|Photo by: hopeforagoldensummer.com|
Key Tracks: “Daniel Bloom,” “Strange Skies,” “Fix This”
It takes a certain humbleness to truly make it in the music world; I mean truly. Listeners may at first be star-struck by flashy behavior and demanding falsettos, but without a sense of humility, a musician will lose its followers. It may take a few listens, or it may take a few years. Regardless, the impact can be fleeting.
Though sisters Claire and Page Campbell, who make up two-thirds of Hope For Agoldensummer, have blue eyes that pierce like a winter’s wind, their sisterly bond and bright-eyed musicianship suggest that humbleness is at the base of their sound.
Hope For Agoldensummer’s latest release, Life Inside the Body, depicts this humbleness effortlessly.
Life Inside the Body was recorded over a span of two years, which, in terms of life itself, is an incredibly short period of time. Look at it from a musical perspective, however, and two years can mean all sorts of changes. Creativity certainly molded according to where the sisters and bandmate Suny Lyons were mentally and physically, but many things that make the trio special remained constant.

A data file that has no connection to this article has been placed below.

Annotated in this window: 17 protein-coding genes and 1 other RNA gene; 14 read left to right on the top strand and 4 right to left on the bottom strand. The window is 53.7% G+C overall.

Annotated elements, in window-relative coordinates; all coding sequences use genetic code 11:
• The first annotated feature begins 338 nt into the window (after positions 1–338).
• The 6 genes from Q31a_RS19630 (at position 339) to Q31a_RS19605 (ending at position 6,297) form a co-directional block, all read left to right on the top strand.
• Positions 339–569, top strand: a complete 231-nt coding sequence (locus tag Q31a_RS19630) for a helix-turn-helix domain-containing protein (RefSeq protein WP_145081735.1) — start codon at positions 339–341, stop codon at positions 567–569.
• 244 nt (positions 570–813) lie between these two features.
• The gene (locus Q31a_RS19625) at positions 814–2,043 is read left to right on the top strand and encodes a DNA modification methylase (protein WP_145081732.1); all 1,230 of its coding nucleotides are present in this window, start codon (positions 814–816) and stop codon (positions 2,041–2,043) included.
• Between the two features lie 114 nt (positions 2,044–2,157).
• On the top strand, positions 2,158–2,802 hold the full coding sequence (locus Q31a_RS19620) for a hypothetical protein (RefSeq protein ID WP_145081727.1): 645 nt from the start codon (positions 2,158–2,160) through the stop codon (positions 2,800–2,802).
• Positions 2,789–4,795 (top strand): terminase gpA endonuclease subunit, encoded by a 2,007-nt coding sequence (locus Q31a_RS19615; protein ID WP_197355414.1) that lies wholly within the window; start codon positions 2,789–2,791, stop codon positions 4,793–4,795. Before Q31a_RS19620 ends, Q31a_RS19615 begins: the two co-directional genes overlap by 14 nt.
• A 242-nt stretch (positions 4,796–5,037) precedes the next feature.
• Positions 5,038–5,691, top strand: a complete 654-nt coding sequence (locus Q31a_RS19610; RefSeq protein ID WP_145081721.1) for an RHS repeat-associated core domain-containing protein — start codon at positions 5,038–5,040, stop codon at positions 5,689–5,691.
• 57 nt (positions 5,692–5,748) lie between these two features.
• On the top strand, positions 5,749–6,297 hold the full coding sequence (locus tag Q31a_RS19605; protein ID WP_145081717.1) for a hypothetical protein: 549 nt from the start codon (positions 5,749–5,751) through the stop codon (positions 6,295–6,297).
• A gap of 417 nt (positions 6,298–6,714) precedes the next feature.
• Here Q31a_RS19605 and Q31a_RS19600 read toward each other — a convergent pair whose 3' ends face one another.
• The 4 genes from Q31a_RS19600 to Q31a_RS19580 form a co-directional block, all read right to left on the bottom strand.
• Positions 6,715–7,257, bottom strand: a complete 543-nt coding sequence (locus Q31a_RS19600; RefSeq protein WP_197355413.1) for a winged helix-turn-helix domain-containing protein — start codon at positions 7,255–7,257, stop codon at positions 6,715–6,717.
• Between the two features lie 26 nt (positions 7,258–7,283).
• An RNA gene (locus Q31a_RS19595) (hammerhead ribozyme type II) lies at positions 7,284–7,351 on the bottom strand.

For instance, the harmonies--no bond can be broken when the chain links are made of glorious harmonies. Paige and Claire Campbell layer their vocals beautifully, sharing the lower and higher notes as needed. Something about their singing feels very organic, like nothing is being forced. They let their voices crack and fall into a sleepy air as naturally as they let their lungs breath.
Songs like “Cold, Cold Bed” and “Come Back” are comprised solely of the Campbell sisters’ harmonies. There's no guitar plucks, no drumbeat, nothing--just the simplicity of this truly humanly created noise. The songs are similar in nature, maybe too similar, but they still add a certain purity to the album.
But, it need not be forgotten that the sisters and Lyons are well-rounded souls. The musical integrity doesn’t stop at the singing one bit. “Daniel Bloom” boasts Paige’s country-esque slide guitar abilities and Claire’s delicate manipulation of the saw. Lyons, on the other hand, plucks away at the banjo, adding a subtle alleviation to the rather sullen tune.
Perhaps it's Hope for Agoldensummer’s adorable southern roots that keep them grounded, or perhaps it’s just in their nature. Whatever it is, the execution of such humility has created an album that will surely last.
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